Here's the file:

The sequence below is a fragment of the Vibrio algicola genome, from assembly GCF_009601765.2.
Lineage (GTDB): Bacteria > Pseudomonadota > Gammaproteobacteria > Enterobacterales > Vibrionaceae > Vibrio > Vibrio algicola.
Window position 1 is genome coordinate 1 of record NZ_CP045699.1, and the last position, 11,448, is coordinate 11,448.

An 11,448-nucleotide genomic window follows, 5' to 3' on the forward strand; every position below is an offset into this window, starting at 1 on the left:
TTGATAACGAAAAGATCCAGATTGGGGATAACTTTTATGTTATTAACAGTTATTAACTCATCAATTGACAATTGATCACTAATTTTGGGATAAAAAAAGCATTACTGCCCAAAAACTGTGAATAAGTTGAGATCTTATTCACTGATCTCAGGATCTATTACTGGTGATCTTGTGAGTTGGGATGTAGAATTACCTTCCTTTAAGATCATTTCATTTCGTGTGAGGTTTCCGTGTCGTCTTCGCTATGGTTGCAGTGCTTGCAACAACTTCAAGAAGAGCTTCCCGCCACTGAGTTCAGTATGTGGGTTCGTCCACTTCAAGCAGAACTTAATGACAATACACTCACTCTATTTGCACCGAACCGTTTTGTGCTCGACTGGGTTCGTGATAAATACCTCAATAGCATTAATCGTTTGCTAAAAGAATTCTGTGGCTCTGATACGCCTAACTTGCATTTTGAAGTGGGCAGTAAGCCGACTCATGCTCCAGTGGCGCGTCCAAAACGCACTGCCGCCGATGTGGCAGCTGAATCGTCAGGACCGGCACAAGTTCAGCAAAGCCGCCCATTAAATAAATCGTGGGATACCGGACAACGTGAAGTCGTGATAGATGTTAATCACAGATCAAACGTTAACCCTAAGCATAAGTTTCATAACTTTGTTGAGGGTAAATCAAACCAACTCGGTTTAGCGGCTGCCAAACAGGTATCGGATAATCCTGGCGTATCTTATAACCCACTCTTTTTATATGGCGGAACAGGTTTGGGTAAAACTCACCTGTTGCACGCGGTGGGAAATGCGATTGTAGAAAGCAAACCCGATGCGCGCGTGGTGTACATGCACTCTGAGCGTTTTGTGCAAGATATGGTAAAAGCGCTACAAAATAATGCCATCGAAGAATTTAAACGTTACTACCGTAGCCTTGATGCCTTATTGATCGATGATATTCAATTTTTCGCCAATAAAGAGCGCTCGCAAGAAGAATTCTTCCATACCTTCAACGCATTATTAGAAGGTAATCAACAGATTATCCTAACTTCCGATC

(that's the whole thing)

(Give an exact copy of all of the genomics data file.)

The sequence below is a fragment of the Vibrio algicola genome, from assembly GCF_009601765.2.
Lineage (GTDB): Bacteria > Pseudomonadota > Gammaproteobacteria > Enterobacterales > Vibrionaceae > Vibrio > Vibrio algicola.
Window position 1 is genome coordinate 1 of record NZ_CP045699.1, and the last position, 11,448, is coordinate 11,448.

An 11,448-nucleotide genomic window follows, 5' to 3' on the forward strand; every position below is an offset into this window, starting at 1 on the left:
TTGATAACGAAAAGATCCAGATTGGGGATAACTTTTATGTTATTAACAGTTATTAACTCATCAATTGACAATTGATCACTAATTTTGGGATAAAAAAAGCATTACTGCCCAAAAACTGTGAATAAGTTGAGATCTTATTCACTGATCTCAGGATCTATTACTGGTGATCTTGTGAGTTGGGATGTAGAATTACCTTCCTTTAAGATCATTTCATTTCGTGTGAGGTTTCCGTGTCGTCTTCGCTATGGTTGCAGTGCTTGCAACAACTTCAAGAAGAGCTTCCCGCCACTGAGTTCAGTATGTGGGTTCGTCCACTTCAAGCAGAACTTAATGACAATACACTCACTCTATTTGCACCGAACCGTTTTGTGCTCGACTGGGTTCGTGATAAATACCTCAATAGCATTAATCGTTTGCTAAAAGAATTCTGTGGCTCTGATACGCCTAACTTGCATTTTGAAGTGGGCAGTAAGCCGACTCATGCTCCAGTGGCGCGTCCAAAACGCACTGCCGCCGATGTGGCAGCTGAATCGTCAGGACCGGCACAAGTTCAGCAAAGCCGCCCATTAAATAAATCGTGGGATACCGGACAACGTGAAGTCGTGATAGATGTTAATCACAGATCAAACGTTAACCCTAAGCATAAGTTTCATAACTTTGTTGAGGGTAAATCAAACCAACTCGGTTTAGCGGCTGCCAAACAGGTATCGGATAATCCTGGCGTATCTTATAACCCACTCTTTTTATATGGCGGAACAGGTTTGGGTAAAACTCACCTGTTGCACGCGGTGGGAAATGCGATTGTAGAAAGCAAACCCGATGCGCGCGTGGTGTACATGCACTCTGAGCGTTTTGTGCAAGATATGGTAAAAGCGCTACAAAATAATGCCATCGAAGAATTTAAACGTTACTACCGTAGCCTTGATGCCTTATTGATCGATGATATTCAATTTTTCGCCAATAAAGAGCGCTCGCAAGAAGAATTCTTCCATACCTTCAACGCATTATTAGAAGGTAATCAACAGATTATCCTAACTTCCGATC